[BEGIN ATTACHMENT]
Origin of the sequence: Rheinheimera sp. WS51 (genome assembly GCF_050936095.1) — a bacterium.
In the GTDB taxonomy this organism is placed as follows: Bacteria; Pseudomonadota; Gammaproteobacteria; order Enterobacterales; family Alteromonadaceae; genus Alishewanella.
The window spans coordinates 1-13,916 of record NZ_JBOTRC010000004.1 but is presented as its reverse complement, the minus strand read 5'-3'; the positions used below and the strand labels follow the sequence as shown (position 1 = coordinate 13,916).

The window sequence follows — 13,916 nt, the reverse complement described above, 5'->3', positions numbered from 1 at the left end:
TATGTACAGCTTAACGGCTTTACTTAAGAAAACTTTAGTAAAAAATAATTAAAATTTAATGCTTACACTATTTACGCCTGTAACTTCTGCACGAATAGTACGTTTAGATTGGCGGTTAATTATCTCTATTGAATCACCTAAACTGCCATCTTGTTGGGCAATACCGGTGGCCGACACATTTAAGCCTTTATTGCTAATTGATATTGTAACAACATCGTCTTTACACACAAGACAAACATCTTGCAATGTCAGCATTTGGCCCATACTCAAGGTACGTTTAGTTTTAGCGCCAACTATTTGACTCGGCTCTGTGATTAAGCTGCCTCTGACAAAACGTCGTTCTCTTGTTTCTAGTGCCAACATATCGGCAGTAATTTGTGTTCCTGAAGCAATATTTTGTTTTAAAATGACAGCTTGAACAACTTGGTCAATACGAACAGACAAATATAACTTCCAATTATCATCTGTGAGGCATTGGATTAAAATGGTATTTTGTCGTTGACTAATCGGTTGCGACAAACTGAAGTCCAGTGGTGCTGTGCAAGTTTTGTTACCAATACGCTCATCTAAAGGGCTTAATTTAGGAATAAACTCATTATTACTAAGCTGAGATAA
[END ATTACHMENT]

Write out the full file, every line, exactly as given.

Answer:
Origin of the sequence: Rheinheimera sp. WS51 (genome assembly GCF_050936095.1) — a bacterium.
In the GTDB taxonomy this organism is placed as follows: Bacteria; Pseudomonadota; Gammaproteobacteria; order Enterobacterales; family Alteromonadaceae; genus Alishewanella.
The window spans coordinates 1-13,916 of record NZ_JBOTRC010000004.1 but is presented as its reverse complement, the minus strand read 5'-3'; the positions used below and the strand labels follow the sequence as shown (position 1 = coordinate 13,916).

The window sequence follows — 13,916 nt, the reverse complement described above, 5'->3', positions numbered from 1 at the left end:
TATGTACAGCTTAACGGCTTTACTTAAGAAAACTTTAGTAAAAAATAATTAAAATTTAATGCTTACACTATTTACGCCTGTAACTTCTGCACGAATAGTACGTTTAGATTGGCGGTTAATTATCTCTATTGAATCACCTAAACTGCCATCTTGTTGGGCAATACCGGTGGCCGACACATTTAAGCCTTTATTGCTAATTGATATTGTAACAACATCGTCTTTACACACAAGACAAACATCTTGCAATGTCAGCATTTGGCCCATACTCAAGGTACGTTTAGTTTTAGCGCCAACTATTTGACTCGGCTCTGTGATTAAGCTGCCTCTGACAAAACGTCGTTCTCTTGTTTCTAGTGCCAACATATCGGCAGTAATTTGTGTTCCTGAAGCAATATTTTGTTTTAAAATGACAGCTTGAACAACTTGGTCAATACGAACAGACAAATATAACTTCCAATTATCATCTGTGAGGCATTGGATTAAAATGGTATTTTGTCGTTGACTAATCGGTTGCGACAAACTGAAGTCCAGTGGTGCTGTGCAAGTTTTGTTACCAATACGCTCATCTAAAGGGCTTAATTTAGGAATAAACTCATTATTACTAAGCTGAGATAA